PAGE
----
Go slow through the fast: GEM safety warning during Ramadan

Posted on May 29th, 2019 by GEM Motoring Assist

Go slow through the fast: GEM safety warning during Ramadan

AS THE holy month of Ramadan continues, GEM Motoring Assist is encouraging observers to make road safety a priority as they spend long days abstaining from food and drink.

The holy month is a time of spiritual reflection for Muslims, who are required to avoid eating or drinking anything between sunrise and sunset every day until Ramadan ends. This will be at sundown on 4 June.

Unfortunately, Ramadan has also been a period associated with an increased risk of road crashes across the Muslim world. The majority of these crashes occur around sunset, when so many people rush home from work or mosques to attend the traditional Iftar meal.

GEM road safety officer Neil Worth warns of the risks that go with driving after such long periods without nourishment. “These risks are at their greatest because Ramadan occurs in summer, so participants face a very long period each day without food or water.

“The UK’s northernmost mosque is in Stornoway, and practising Muslims here will be fasting between 4.31am and 10.16pm in the last days of Ramadan – a period of almost 18 hours. Even in London, the fasting is only slightly shorter: 4.49am to 9.08pm.

“These extended periods of fasting impact diet and digestion, which in turn can affect sleeping patterns. There is an inevitable follow-on in driving behaviour, particularly at the end of the day when people are likely to be hurrying home for the Iftar meal.”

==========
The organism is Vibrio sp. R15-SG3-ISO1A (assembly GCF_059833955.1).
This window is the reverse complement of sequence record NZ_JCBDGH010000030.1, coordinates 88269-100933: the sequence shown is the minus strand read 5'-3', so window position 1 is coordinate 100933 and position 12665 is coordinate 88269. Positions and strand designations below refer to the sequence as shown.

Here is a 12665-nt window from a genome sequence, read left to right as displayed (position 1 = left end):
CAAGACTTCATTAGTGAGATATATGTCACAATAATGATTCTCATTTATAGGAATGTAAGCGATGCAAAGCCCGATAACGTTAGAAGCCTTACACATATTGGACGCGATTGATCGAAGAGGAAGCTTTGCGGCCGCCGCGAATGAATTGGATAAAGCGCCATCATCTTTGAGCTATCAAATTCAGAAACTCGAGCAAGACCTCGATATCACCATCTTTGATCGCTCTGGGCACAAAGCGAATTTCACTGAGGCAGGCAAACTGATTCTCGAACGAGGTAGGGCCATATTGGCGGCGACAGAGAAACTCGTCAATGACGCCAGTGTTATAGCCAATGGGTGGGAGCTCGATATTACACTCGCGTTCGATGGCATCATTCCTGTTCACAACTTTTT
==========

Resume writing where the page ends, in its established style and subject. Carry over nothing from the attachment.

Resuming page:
GEM has issued the following road safety tips to reduce danger on the roads during Ramadan:

• If you drive for a living, you MUST take extreme care, especially as the weather is likely to be very warm and dehydration is a serious risk. If you feel tired, dizzy or weak, then you will not be able to concentrate on driving safely and you must stop to rest.

• Fatigue is a significant risk. Recognise the early symptoms and don’t try to fight them.

• Plan your schedule so you don’t have to rush anywhere to be home for food and drink.

• Be more patient to other people on the road who may be in the same situation as you.

• Don’t drive during the night. With only six hours between sunset and sunrise, you must save the time for good rest.

• Take more frequent breaks on long distance journeys.

GEM has produced a short video on the dangers of fatigue, with tips on staying safe. Visit www.motoringassist.com/fatigue

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